BREAKING: Extinction Rebellion Gridlocks London traffic at Vauxhall, Tower Bridge, Earl’s Court, Elephant & Castle plus more - Extinction Rebellion UK

BREAKING: Extinction Rebellion Gridlocks London traffic at Vauxhall, Tower Bridge, Earl’s Court, Elephant & Castle plus more

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Climate Factsheet for Rebels


  • The movement is demanding urgent action from the Government on the climate and ecological emergency.


Swarming protests have been been taking place since 7am this morning at traffic hotspots across London including Vauxhall, Tower Bridge, Earl’s Court and Elephant and Castle, as part of Extinction Rebellion’s escalating climate activism.


Extinction Rebellion would like to extend their sincere apologies to members of the public who have been affected, and remind them that this relatively minor inconvenience could save us all from catastrophic consequences in years to come. We have informed the police, and will of course allow emergency vehicles to pass.


These disruptive protests aim to cause gridlock across the capital, highlighting the impending economic and environmental breakdown we face if the Government fails to act now. Extinction Rebellion demands the Government tell the truth the about the climate and ecological emergency.


Reportedly, with eleven people, tailbacks have occurred as far as Heathrow from Earl’s Court. An estimated 100 people are involved in today’s actions across London.


These roadblocking protests will continue tomorrow and Friday ahead of Rebellion Day 2 –  this Saturday 24th in Parliament Square.




Angela, graphic designer, 32

“I’ve tried everything – I’ve written to my MP, been part of protests year after year, signed all the petitions and donated to all the major environmental NGOs, but nothing has happened. There’s been no progress on climate action. We have to do more. Maybe it is just down to us, concerned citizens, to step beyond our comfort zones and disrupt – so that the Government understands we are not going to give up and we will keep demanding, louder and louder for climate action.”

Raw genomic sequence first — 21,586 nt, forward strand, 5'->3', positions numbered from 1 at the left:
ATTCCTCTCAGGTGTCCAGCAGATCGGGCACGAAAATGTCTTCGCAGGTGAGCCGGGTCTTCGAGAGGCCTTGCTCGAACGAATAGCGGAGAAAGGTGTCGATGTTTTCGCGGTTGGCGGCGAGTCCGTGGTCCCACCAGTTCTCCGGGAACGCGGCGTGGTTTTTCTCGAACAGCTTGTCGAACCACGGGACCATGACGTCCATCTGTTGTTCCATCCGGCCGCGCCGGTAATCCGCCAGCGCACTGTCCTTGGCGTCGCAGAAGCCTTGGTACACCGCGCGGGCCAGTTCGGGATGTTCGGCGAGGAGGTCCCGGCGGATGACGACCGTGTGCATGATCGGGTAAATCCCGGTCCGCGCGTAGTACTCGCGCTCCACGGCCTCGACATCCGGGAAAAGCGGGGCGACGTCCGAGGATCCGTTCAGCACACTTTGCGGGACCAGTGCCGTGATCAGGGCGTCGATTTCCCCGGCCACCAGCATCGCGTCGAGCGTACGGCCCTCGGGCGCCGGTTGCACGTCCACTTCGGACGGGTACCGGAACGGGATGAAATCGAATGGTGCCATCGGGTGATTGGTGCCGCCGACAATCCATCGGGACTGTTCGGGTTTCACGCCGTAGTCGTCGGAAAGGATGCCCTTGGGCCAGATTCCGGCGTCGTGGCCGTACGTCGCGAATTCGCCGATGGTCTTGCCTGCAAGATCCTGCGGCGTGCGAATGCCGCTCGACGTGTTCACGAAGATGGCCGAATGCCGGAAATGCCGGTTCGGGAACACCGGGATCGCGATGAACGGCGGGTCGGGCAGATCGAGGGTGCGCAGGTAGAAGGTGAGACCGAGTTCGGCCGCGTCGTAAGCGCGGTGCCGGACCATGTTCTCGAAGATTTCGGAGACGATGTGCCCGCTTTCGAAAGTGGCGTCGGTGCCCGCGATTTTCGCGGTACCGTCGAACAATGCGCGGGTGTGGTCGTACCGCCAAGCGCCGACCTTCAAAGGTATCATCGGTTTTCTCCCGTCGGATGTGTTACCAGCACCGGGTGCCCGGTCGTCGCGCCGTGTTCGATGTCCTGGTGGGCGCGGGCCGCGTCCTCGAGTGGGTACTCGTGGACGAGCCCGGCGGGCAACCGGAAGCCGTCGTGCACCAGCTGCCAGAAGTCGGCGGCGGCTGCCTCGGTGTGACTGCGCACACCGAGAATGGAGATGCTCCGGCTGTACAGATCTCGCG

Josie, 23, Bristol

“I think it’s going well – a little light disruption to raise awareness of the biggest threat to our future – climate change. We need to do everything we can to spark some thoughts, plant some seeds, and also – it’s just good to be part of this community – to act and resist together. We are planting seeds to grow some new ideas.”


Phil Kingston, lecturer in social work, 82, who was arrested on Blackfriars Bridge on Saturday (Rebellion Day):

“The best bit was going on the bus, the driver invited me on. He knew we had been there about 6 minutes by then. When I said my bit to people downstairs, he said to me to go upstairs. I gave out all the leaflets to explain why I was there, for their kids and my grandkids.”


Dr. Larch Maxey, Research Fellow at the University of Plymouth, 46:

“I’m really amazed at how well it has gone. Literally on Vauxhall, everything just backed up, the traffic is flowing but really, really slowly. It is clearly causing a lot of economic disruption which is what you have to do to get the Government to listen. In terms of reaction from people, when they hear that this is about climate change they understand. We’ve had so many people thanking us, even had a high-five.”

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